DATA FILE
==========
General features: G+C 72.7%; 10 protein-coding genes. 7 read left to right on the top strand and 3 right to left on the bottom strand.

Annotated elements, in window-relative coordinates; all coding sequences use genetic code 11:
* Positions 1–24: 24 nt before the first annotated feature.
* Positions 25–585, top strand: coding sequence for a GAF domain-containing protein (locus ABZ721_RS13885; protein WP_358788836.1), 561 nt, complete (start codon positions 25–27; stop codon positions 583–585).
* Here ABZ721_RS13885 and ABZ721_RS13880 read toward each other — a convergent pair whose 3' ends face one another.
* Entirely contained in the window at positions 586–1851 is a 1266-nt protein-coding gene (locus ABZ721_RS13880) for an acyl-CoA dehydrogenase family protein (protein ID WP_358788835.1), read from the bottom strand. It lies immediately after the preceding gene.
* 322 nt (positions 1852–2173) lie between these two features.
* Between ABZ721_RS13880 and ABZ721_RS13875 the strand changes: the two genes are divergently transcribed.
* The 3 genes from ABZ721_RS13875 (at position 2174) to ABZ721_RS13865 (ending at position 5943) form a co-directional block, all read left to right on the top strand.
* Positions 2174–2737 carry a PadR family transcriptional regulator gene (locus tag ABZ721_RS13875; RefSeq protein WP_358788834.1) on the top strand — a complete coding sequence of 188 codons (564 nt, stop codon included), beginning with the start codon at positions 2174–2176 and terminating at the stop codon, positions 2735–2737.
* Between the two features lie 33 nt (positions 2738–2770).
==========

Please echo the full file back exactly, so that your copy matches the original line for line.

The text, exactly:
General features: G+C 72.7%; 10 protein-coding genes. 7 read left to right on the top strand and 3 right to left on the bottom strand.

Annotated elements, in window-relative coordinates; all coding sequences use genetic code 11:
* Positions 1–24: 24 nt before the first annotated feature.
* Positions 25–585, top strand: coding sequence for a GAF domain-containing protein (locus ABZ721_RS13885; protein WP_358788836.1), 561 nt, complete (start codon positions 25–27; stop codon positions 583–585).
* Here ABZ721_RS13885 and ABZ721_RS13880 read toward each other — a convergent pair whose 3' ends face one another.
* Entirely contained in the window at positions 586–1851 is a 1266-nt protein-coding gene (locus ABZ721_RS13880) for an acyl-CoA dehydrogenase family protein (protein ID WP_358788835.1), read from the bottom strand. It lies immediately after the preceding gene.
* 322 nt (positions 1852–2173) lie between these two features.
* Between ABZ721_RS13880 and ABZ721_RS13875 the strand changes: the two genes are divergently transcribed.
* The 3 genes from ABZ721_RS13875 (at position 2174) to ABZ721_RS13865 (ending at position 5943) form a co-directional block, all read left to right on the top strand.
* Positions 2174–2737 carry a PadR family transcriptional regulator gene (locus tag ABZ721_RS13875; RefSeq protein WP_358788834.1) on the top strand — a complete coding sequence of 188 codons (564 nt, stop codon included), beginning with the start codon at positions 2174–2176 and terminating at the stop codon, positions 2735–2737.
* Between the two features lie 33 nt (positions 2738–2770).